Egypt’s Parliament Fights the Ink Monopoly and Goes Paperless

(Bloomberg) -- Egypt’s parliament will soon go paperless to reduce the financial burden on the government, the state-run Middle East News Agency reported Tuesday.

“I belong to the generation of the chalk and blackboard, and I use electronic gadgets,” Parliament Speaker Ali Abdel-Aal was quoted as saying, noting that “most members of parliament have higher degrees” and all are able to work with tablets.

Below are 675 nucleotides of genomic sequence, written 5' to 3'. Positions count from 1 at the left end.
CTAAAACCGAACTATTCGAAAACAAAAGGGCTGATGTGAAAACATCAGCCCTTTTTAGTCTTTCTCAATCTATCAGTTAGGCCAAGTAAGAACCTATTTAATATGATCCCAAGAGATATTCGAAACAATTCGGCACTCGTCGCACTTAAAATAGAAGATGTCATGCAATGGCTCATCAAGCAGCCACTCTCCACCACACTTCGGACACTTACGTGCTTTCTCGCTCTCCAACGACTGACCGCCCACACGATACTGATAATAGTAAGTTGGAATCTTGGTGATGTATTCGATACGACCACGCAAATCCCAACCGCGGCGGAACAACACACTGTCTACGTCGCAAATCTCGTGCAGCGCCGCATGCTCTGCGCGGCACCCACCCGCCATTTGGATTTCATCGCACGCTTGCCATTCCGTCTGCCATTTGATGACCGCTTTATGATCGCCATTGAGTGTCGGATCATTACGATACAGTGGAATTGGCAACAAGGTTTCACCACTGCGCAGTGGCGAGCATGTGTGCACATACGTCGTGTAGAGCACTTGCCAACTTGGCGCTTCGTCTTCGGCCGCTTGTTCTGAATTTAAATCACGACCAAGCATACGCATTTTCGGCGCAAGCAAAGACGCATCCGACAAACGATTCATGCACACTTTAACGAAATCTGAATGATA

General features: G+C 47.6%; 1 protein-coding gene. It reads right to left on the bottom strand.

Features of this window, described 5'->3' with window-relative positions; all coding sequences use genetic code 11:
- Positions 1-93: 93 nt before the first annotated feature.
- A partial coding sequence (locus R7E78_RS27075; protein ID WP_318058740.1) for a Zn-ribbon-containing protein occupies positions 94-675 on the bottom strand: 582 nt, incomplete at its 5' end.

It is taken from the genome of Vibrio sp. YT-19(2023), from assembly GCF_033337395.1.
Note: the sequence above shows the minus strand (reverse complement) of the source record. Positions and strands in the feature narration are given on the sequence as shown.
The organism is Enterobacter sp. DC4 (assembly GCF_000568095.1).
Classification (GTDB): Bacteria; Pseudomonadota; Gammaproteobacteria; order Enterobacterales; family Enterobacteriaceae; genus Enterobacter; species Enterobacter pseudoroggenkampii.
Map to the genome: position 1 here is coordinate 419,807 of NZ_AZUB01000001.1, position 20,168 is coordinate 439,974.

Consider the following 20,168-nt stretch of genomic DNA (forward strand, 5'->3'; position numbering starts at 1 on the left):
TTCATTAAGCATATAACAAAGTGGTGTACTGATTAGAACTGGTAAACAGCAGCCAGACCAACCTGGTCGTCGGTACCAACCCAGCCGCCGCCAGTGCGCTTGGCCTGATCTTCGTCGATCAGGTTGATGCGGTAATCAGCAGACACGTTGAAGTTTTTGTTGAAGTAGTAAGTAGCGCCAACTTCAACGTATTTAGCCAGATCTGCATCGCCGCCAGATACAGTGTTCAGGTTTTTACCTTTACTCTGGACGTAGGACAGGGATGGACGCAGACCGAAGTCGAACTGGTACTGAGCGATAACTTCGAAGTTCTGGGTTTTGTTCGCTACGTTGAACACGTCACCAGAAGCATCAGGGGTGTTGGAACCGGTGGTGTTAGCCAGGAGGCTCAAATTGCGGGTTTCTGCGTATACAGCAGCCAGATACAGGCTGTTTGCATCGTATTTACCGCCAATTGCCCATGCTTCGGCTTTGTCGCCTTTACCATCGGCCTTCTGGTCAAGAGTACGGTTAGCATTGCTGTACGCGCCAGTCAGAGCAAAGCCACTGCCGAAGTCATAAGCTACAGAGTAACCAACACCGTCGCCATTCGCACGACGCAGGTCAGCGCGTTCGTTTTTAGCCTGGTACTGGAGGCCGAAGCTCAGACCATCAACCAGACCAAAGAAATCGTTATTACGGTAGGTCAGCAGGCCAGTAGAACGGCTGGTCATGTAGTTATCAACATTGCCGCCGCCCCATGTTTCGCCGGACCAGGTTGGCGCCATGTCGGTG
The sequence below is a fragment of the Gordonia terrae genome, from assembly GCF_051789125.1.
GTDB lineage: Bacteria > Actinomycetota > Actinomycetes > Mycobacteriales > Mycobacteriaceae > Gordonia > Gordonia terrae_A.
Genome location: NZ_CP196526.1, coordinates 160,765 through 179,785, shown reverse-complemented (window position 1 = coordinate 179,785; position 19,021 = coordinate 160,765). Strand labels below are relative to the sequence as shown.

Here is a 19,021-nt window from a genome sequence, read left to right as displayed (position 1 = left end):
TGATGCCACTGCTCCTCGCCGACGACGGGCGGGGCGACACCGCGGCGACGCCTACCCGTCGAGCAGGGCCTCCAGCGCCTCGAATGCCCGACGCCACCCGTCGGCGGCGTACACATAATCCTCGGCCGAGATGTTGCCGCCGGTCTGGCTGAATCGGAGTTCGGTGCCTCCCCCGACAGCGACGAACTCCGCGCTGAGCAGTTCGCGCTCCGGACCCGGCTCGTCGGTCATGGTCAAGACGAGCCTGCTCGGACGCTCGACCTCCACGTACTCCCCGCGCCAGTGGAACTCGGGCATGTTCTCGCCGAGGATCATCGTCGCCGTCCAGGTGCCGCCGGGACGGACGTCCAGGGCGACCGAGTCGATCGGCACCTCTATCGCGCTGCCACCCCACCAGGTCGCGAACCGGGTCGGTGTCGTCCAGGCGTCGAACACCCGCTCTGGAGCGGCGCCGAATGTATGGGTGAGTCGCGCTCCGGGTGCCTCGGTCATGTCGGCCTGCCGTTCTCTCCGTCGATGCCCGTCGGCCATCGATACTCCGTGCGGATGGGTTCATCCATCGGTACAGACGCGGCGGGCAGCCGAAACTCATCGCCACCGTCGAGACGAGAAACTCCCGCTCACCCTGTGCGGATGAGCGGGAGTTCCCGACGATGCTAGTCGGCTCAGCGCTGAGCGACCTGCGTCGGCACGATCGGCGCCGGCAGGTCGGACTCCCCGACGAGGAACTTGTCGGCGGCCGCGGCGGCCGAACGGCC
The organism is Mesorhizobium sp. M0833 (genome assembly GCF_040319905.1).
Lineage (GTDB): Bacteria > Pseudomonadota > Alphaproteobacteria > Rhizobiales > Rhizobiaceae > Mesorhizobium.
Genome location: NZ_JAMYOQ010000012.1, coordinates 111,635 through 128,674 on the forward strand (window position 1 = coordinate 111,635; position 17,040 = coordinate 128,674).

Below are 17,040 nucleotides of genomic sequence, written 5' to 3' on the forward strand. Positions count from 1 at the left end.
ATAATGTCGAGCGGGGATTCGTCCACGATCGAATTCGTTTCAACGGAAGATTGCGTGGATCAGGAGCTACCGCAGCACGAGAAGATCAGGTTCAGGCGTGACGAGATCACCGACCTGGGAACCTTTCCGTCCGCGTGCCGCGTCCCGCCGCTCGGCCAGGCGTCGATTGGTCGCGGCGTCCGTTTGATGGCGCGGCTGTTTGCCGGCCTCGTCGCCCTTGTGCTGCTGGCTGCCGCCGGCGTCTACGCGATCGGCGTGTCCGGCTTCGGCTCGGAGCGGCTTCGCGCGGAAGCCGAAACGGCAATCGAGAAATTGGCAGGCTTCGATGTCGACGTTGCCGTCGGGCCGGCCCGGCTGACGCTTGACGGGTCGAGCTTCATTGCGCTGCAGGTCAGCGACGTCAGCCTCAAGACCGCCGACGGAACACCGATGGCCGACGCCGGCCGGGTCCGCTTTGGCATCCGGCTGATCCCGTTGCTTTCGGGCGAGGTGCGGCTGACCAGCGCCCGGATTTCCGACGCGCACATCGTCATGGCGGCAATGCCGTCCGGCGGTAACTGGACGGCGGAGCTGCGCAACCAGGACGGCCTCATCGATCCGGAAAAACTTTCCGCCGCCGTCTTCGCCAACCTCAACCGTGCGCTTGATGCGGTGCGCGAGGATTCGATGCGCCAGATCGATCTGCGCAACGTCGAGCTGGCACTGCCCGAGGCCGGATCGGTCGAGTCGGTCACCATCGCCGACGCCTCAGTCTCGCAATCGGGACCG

Further explaining the move, Abdel-Aal said that one company “monopolizes the market for inks used in printing, and we can’t shoulder the high costs.”

Abdel-Aal said the move mirrors steps taken in other parliaments to go paperless. He didn’t specify how much the legislature was paying for ink or paper or how much the government would save.

Egyptian officials have been pushing to cut costs amid a broader effort to revive the economy. An International Monetary Fund-backed reform program calls for cutting state spending.

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